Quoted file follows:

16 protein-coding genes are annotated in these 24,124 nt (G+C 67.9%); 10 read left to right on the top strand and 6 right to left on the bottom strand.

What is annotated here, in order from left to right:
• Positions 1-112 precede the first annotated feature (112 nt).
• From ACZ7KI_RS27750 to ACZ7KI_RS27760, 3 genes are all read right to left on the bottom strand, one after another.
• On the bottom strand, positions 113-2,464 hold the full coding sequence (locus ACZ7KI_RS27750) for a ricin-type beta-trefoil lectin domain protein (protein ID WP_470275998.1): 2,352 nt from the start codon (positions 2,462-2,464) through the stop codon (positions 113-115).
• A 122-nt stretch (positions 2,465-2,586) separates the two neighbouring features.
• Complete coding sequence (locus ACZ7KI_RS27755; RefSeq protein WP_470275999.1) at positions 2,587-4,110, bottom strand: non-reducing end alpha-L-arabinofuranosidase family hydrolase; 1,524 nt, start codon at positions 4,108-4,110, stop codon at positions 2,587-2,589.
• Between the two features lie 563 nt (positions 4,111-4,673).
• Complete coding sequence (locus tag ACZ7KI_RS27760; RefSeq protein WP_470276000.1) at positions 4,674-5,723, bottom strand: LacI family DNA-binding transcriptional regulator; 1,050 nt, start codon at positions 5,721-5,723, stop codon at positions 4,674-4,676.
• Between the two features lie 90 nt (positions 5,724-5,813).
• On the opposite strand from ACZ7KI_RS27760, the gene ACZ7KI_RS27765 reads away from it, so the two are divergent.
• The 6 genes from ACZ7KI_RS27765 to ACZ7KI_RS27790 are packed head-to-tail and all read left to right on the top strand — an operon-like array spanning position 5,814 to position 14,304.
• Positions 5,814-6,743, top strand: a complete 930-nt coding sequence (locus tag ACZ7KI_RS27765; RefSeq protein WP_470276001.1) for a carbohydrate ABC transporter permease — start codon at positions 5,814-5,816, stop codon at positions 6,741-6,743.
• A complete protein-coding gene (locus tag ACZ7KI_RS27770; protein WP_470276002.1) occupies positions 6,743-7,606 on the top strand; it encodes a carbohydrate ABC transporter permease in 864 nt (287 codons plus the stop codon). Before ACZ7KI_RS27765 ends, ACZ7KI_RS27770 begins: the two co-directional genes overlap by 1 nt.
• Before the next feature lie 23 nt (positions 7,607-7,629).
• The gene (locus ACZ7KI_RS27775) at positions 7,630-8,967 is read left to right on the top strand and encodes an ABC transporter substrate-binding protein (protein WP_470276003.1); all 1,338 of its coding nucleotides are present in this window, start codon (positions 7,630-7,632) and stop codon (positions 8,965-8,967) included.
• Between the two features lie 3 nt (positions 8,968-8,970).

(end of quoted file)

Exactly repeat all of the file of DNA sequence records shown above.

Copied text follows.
16 protein-coding genes are annotated in these 24,124 nt (G+C 67.9%); 10 read left to right on the top strand and 6 right to left on the bottom strand.

What is annotated here, in order from left to right:
• Positions 1-112 precede the first annotated feature (112 nt).
• From ACZ7KI_RS27750 to ACZ7KI_RS27760, 3 genes are all read right to left on the bottom strand, one after another.
• On the bottom strand, positions 113-2,464 hold the full coding sequence (locus ACZ7KI_RS27750) for a ricin-type beta-trefoil lectin domain protein (protein ID WP_470275998.1): 2,352 nt from the start codon (positions 2,462-2,464) through the stop codon (positions 113-115).
• A 122-nt stretch (positions 2,465-2,586) separates the two neighbouring features.
• Complete coding sequence (locus ACZ7KI_RS27755; RefSeq protein WP_470275999.1) at positions 2,587-4,110, bottom strand: non-reducing end alpha-L-arabinofuranosidase family hydrolase; 1,524 nt, start codon at positions 4,108-4,110, stop codon at positions 2,587-2,589.
• Between the two features lie 563 nt (positions 4,111-4,673).
• Complete coding sequence (locus tag ACZ7KI_RS27760; RefSeq protein WP_470276000.1) at positions 4,674-5,723, bottom strand: LacI family DNA-binding transcriptional regulator; 1,050 nt, start codon at positions 5,721-5,723, stop codon at positions 4,674-4,676.
• Between the two features lie 90 nt (positions 5,724-5,813).
• On the opposite strand from ACZ7KI_RS27760, the gene ACZ7KI_RS27765 reads away from it, so the two are divergent.
• The 6 genes from ACZ7KI_RS27765 to ACZ7KI_RS27790 are packed head-to-tail and all read left to right on the top strand — an operon-like array spanning position 5,814 to position 14,304.
• Positions 5,814-6,743, top strand: a complete 930-nt coding sequence (locus tag ACZ7KI_RS27765; RefSeq protein WP_470276001.1) for a carbohydrate ABC transporter permease — start codon at positions 5,814-5,816, stop codon at positions 6,741-6,743.
• A complete protein-coding gene (locus tag ACZ7KI_RS27770; protein WP_470276002.1) occupies positions 6,743-7,606 on the top strand; it encodes a carbohydrate ABC transporter permease in 864 nt (287 codons plus the stop codon). Before ACZ7KI_RS27765 ends, ACZ7KI_RS27770 begins: the two co-directional genes overlap by 1 nt.
• Before the next feature lie 23 nt (positions 7,607-7,629).
• The gene (locus ACZ7KI_RS27775) at positions 7,630-8,967 is read left to right on the top strand and encodes an ABC transporter substrate-binding protein (protein WP_470276003.1); all 1,338 of its coding nucleotides are present in this window, start codon (positions 7,630-7,632) and stop codon (positions 8,965-8,967) included.
• Between the two features lie 3 nt (positions 8,968-8,970).